Make LEPs the ‘engines of economic change’ – Heseltine
LOCAL Enterprise Partnerships would become the engines of regional economic growth under a wide ranging review of powers recommended by former Home Secretary Lord Heseltine.
Lord Heseltine will outline the changes in a speech at Birmingham Town Hall today. The city has been chosen because of its collaboration in the new review.
The review recommends a major devolving of powers from Whitehall to the regions with a call to central government to move £49bn to help stimulate growth for local businesses.
The review concludes that LEPs, while showing initial promise, simply do not have the resources necessary to bring about the desired economic change.
Lord Heseltine said £250,000 of public underspend should be allocated to each LEP in each of the years 2013/14 and 2014/15 to enable them to implement economic growth strategies.
The former Deputy Prime Minister said he believed some might be very surprised by the results this could achieve.
The review identifies how the Greater Birmingham and Solihull LEP area might have benefited had funding been released earlier.
It claims transport and infrastructure projects would have benefited considerably with schemes like the New Street Gateway already being operational. This in turn would allow the area to maximise the potential from major investments such as high speed rail.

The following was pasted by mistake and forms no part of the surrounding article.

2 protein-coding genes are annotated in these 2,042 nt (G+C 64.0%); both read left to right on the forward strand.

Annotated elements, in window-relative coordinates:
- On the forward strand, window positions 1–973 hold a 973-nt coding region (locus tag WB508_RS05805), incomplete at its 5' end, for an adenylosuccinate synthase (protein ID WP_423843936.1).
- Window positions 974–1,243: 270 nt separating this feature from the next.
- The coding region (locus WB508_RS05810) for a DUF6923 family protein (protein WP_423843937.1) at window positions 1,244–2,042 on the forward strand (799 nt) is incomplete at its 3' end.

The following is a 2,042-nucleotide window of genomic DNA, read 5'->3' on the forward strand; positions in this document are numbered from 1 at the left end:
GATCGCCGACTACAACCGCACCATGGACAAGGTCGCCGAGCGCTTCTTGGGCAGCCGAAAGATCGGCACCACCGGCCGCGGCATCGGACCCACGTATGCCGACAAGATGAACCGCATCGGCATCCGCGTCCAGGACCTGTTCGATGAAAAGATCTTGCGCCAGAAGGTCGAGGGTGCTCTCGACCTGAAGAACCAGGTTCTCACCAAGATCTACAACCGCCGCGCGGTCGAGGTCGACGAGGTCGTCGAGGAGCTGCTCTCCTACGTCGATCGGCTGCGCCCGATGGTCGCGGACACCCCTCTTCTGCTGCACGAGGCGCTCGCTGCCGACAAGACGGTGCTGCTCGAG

A focus on high growth sectors such as life sciences and automotive would also have been fast-tracked, while the £125m Advanced Manufacturing Supply Chain initiative, currently being administered out of Birmingham is held up as an exemplar capable of delivering positive change.
The report states that with their newly expanded role LEPs should have the tools to deliver change. It claims so far, they have had to rely largely on their own resources but this is insufficient.
“LEPs should therefore be given additional funding, specifically to develop their new strategic plans,” it states.
The review also recommends expanding the powers of the chambers of commerce to help them implement change, while local authorities would also take on an enhanced role with a statutory economic development function.
Lord Heseltine’s report, commissioned by the Government, is being seen as a major critique of the Government’s growth strategy. In it he says, “continuing as we are is not an acceptable option”, adding “the message I keep hearing is that the UK does not have a strategy for growth and wealth creation”.
He also calls for local government reform, suggesting that legislation preventing councils becoming unitary authorities should be repealed.